Although history shows the 15th Amendment to the Constitution in 1870 did give blacks the right to vote, it was not until 1966 that all barriers were removed allowing them to vote freely.
Reconstruction and the 15th Amendment After the Civil War ended in 1865, slavery was abolished and moves were made to treat all citizens equally under law. Because President Andrew Johnson believed that each state had a right to govern, a number of Southern states were able to introduce legal codes that restricted the freedom of blacks. In response, Congress passed the 14th Amendment to the United States Constitution in 1868 that provided equal protection under law to blacks. In 1870, the 15th Amendment was approved and gave the vote to every male citizen, irrespective of his race or color.
'Jim Crow' Laws Although blacks won the right to vote, Southern legislatures hit back by passing so-called "Jim Crow" laws. These segregationist laws were exploited to limit black civil rights and to institutionalize segregation. They were used to disenfranchise blacks and prevent them from voting. Mechanisms included poll taxes that made it impossible for impoverished blacks to vote, unfair literacy tests and grandfather clauses. These laws denied American blacks the right to vote, particularly in the southern states. Although intimidated by violence and threats, Southern black Americans continued to assert their rights and several black legislators and congressmen were elected.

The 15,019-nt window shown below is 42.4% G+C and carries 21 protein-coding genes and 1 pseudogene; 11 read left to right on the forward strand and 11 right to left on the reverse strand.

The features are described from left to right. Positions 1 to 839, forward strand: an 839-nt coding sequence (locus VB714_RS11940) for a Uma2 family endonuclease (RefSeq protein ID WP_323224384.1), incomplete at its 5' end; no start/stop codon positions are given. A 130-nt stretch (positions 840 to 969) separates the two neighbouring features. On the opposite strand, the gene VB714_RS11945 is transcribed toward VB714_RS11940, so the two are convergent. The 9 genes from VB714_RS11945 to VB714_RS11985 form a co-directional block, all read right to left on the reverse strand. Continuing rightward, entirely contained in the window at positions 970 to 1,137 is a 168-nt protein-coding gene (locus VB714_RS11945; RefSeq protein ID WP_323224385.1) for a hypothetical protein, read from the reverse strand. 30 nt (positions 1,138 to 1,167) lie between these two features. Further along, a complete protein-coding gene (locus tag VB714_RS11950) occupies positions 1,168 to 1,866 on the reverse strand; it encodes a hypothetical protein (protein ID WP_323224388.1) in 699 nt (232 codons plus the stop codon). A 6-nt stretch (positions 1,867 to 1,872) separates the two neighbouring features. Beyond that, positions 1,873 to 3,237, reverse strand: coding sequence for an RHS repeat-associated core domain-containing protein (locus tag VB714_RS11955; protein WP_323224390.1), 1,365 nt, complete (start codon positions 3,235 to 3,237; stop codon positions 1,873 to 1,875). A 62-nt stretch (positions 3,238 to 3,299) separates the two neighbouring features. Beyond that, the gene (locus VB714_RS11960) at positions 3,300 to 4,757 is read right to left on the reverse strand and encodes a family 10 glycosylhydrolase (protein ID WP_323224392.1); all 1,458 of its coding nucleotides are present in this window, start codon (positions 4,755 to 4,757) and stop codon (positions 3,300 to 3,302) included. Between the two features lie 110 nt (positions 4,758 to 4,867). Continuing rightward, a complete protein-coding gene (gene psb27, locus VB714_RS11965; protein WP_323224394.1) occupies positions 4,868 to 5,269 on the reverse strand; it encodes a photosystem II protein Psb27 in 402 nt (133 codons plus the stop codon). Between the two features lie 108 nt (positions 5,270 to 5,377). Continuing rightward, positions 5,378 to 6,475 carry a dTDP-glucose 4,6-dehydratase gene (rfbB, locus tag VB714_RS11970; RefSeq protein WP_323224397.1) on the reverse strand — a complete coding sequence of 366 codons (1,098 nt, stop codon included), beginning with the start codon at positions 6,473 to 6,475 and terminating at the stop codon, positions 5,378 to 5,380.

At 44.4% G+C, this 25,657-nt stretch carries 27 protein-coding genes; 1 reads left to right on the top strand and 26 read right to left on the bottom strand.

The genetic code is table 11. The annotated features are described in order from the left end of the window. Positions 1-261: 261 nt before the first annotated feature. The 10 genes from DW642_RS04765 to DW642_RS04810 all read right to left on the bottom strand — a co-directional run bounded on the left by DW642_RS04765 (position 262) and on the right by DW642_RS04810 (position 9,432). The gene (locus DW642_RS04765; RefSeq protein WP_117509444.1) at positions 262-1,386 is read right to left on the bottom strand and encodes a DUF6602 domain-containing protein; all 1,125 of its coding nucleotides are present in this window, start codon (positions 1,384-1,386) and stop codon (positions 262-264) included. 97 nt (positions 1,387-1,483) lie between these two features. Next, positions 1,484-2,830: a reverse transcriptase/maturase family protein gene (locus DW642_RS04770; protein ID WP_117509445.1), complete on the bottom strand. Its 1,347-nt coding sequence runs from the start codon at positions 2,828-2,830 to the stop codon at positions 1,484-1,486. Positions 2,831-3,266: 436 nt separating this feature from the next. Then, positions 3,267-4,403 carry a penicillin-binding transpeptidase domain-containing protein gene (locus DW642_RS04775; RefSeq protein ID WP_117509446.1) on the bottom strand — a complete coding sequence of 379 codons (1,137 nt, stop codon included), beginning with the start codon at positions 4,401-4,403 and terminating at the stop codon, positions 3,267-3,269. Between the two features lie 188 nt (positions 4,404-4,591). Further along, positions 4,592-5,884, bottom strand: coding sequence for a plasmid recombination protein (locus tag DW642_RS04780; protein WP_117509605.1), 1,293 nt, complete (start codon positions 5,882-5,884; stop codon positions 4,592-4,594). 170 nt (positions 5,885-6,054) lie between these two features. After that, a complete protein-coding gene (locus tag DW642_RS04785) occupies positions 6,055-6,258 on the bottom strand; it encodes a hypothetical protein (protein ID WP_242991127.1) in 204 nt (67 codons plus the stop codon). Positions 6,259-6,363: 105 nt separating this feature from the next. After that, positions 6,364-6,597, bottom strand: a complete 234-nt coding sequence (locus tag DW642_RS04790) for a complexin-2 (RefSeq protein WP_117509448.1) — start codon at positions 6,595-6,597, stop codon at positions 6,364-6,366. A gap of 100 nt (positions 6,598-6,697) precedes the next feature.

Enacting the 19th Amendment It wasn't only black people that faced discrimination as women didn't have the same rights as men. They weren't allowed to vote, couldn't own property and weren't legally entitled to the money they earned. Following the significant role that women played as abolitionists, their support for the 15th Amendment and their campaign for universal suffrage, Congress passed the 19th Amendment in 1919, which gave women the right to vote. This meant all black Americans were, in theory, entitled to vote, despite constraints imposed by segregationist laws and also by the 12 states that did not ratify the amendment.
1957 Civil Rights Act Black Americans continued to face institutionalized discrimination. Following the Second World War, returning black servicemen, who had faced the same risks and dangers as other soldiers, were not prepared to tolerate discrimination and added their voice to the fight for civil rights.
In 1955, a black woman named Rosa Parks was detained for refusing to give her bus seat to a white man in Montgomery, Alabama. This action provoked outrage that led Dr. Martin Luther King Jr. to form the Montgomery Improvement Association. An embargo of the Montgomery bus system ensued that lasted until the Supreme Court ruled that segregated seating was unconstitutional.
The history of continued voter intimidation and other civil right incidents eventually prompted President Dwight D. Eisenhower to coax Congress to pass the Civil Rights Act of 1957. This provided for federal prosecution for anyone preventing others from voting.
Full Voting Rights 1965 In March 1965, a voting rights march was brutally broken up by Alabama state troopers. The incident, captured by television reporters, prompted President Lyndon Johnson to call for legislation on voting rights. He detailed the many ways that were used to deny voting rights to blacks and, in 1965, the Voting Rights Bill was approved. This act banned devious tactics used to limit voting rights. The last remaining legal barrier, poll taxes, was banned by the Supreme Court in 1966. Modern history shows that it took almost 100 years before black Americans achieved full, protected voting rights.